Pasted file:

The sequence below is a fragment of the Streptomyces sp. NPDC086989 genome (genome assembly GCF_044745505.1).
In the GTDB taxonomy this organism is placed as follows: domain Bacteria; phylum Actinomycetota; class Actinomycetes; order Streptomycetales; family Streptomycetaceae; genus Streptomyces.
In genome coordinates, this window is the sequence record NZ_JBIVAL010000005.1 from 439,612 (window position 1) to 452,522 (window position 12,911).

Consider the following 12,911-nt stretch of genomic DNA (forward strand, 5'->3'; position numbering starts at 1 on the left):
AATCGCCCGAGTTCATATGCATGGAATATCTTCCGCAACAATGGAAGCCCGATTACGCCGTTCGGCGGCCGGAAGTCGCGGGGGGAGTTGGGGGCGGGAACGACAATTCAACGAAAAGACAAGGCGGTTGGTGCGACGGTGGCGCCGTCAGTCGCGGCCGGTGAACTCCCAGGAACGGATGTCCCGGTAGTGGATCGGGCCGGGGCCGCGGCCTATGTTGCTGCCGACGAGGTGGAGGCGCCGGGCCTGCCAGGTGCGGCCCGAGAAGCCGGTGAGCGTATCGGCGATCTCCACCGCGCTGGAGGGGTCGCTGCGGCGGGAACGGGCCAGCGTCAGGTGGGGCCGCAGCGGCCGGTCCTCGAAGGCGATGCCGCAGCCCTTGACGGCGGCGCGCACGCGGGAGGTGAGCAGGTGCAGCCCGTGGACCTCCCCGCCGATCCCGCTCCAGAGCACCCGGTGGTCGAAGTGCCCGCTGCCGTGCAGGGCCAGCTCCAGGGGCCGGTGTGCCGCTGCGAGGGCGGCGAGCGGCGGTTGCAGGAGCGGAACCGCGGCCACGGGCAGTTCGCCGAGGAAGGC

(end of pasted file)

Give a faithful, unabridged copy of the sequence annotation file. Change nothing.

The sequence below is a fragment of the Streptomyces sp. NPDC086989 genome (genome assembly GCF_044745505.1).
In the GTDB taxonomy this organism is placed as follows: domain Bacteria; phylum Actinomycetota; class Actinomycetes; order Streptomycetales; family Streptomycetaceae; genus Streptomyces.
In genome coordinates, this window is the sequence record NZ_JBIVAL010000005.1 from 439,612 (window position 1) to 452,522 (window position 12,911).

Consider the following 12,911-nt stretch of genomic DNA (forward strand, 5'->3'; position numbering starts at 1 on the left):
AATCGCCCGAGTTCATATGCATGGAATATCTTCCGCAACAATGGAAGCCCGATTACGCCGTTCGGCGGCCGGAAGTCGCGGGGGGAGTTGGGGGCGGGAACGACAATTCAACGAAAAGACAAGGCGGTTGGTGCGACGGTGGCGCCGTCAGTCGCGGCCGGTGAACTCCCAGGAACGGATGTCCCGGTAGTGGATCGGGCCGGGGCCGCGGCCTATGTTGCTGCCGACGAGGTGGAGGCGCCGGGCCTGCCAGGTGCGGCCCGAGAAGCCGGTGAGCGTATCGGCGATCTCCACCGCGCTGGAGGGGTCGCTGCGGCGGGAACGGGCCAGCGTCAGGTGGGGCCGCAGCGGCCGGTCCTCGAAGGCGATGCCGCAGCCCTTGACGGCGGCGCGCACGCGGGAGGTGAGCAGGTGCAGCCCGTGGACCTCCCCGCCGATCCCGCTCCAGAGCACCCGGTGGTCGAAGTGCCCGCTGCCGTGCAGGGCCAGCTCCAGGGGCCGGTGTGCCGCTGCGAGGGCGGCGAGCGGCGGTTGCAGGAGCGGAACCGCGGCCACGGGCAGTTCGCCGAGGAAGGC